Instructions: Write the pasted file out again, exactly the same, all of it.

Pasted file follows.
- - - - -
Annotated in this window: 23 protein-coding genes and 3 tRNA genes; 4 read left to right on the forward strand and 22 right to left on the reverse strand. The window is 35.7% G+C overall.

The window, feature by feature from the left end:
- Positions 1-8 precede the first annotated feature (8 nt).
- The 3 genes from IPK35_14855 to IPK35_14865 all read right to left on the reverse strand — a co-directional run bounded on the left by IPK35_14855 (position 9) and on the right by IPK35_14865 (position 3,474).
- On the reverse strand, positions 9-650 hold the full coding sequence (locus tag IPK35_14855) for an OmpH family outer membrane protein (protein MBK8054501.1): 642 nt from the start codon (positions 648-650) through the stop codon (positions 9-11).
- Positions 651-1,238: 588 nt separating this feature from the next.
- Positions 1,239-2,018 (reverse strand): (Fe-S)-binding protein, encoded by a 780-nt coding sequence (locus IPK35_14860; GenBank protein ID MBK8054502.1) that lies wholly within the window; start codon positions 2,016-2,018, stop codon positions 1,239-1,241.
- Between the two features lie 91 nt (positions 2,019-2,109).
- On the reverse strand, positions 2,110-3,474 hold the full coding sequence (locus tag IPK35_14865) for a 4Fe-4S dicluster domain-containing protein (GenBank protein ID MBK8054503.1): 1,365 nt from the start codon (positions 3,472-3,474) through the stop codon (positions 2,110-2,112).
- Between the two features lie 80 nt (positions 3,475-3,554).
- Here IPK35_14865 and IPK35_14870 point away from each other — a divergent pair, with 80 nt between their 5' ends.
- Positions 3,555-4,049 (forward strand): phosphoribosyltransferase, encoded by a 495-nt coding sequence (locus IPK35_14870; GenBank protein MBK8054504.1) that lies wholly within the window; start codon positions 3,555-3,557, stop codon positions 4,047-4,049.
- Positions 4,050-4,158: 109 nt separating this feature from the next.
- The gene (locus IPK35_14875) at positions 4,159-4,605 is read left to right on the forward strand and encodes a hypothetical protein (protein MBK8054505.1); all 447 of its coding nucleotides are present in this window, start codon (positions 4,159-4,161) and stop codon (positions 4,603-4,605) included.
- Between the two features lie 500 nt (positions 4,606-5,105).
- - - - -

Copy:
Annotated in this window: 23 protein-coding genes and 3 tRNA genes; 4 read left to right on the forward strand and 22 right to left on the reverse strand. The window is 35.7% G+C overall.

The window, feature by feature from the left end:
- Positions 1-8 precede the first annotated feature (8 nt).
- The 3 genes from IPK35_14855 to IPK35_14865 all read right to left on the reverse strand — a co-directional run bounded on the left by IPK35_14855 (position 9) and on the right by IPK35_14865 (position 3,474).
- On the reverse strand, positions 9-650 hold the full coding sequence (locus tag IPK35_14855) for an OmpH family outer membrane protein (protein MBK8054501.1): 642 nt from the start codon (positions 648-650) through the stop codon (positions 9-11).
- Positions 651-1,238: 588 nt separating this feature from the next.
- Positions 1,239-2,018 (reverse strand): (Fe-S)-binding protein, encoded by a 780-nt coding sequence (locus IPK35_14860; GenBank protein ID MBK8054502.1) that lies wholly within the window; start codon positions 2,016-2,018, stop codon positions 1,239-1,241.
- Between the two features lie 91 nt (positions 2,019-2,109).
- On the reverse strand, positions 2,110-3,474 hold the full coding sequence (locus tag IPK35_14865) for a 4Fe-4S dicluster domain-containing protein (GenBank protein ID MBK8054503.1): 1,365 nt from the start codon (positions 3,472-3,474) through the stop codon (positions 2,110-2,112).
- Between the two features lie 80 nt (positions 3,475-3,554).
- Here IPK35_14865 and IPK35_14870 point away from each other — a divergent pair, with 80 nt between their 5' ends.
- Positions 3,555-4,049 (forward strand): phosphoribosyltransferase, encoded by a 495-nt coding sequence (locus IPK35_14870; GenBank protein MBK8054504.1) that lies wholly within the window; start codon positions 3,555-3,557, stop codon positions 4,047-4,049.
- Positions 4,050-4,158: 109 nt separating this feature from the next.
- The gene (locus IPK35_14875) at positions 4,159-4,605 is read left to right on the forward strand and encodes a hypothetical protein (protein MBK8054505.1); all 447 of its coding nucleotides are present in this window, start codon (positions 4,159-4,161) and stop codon (positions 4,603-4,605) included.
- Between the two features lie 500 nt (positions 4,606-5,105).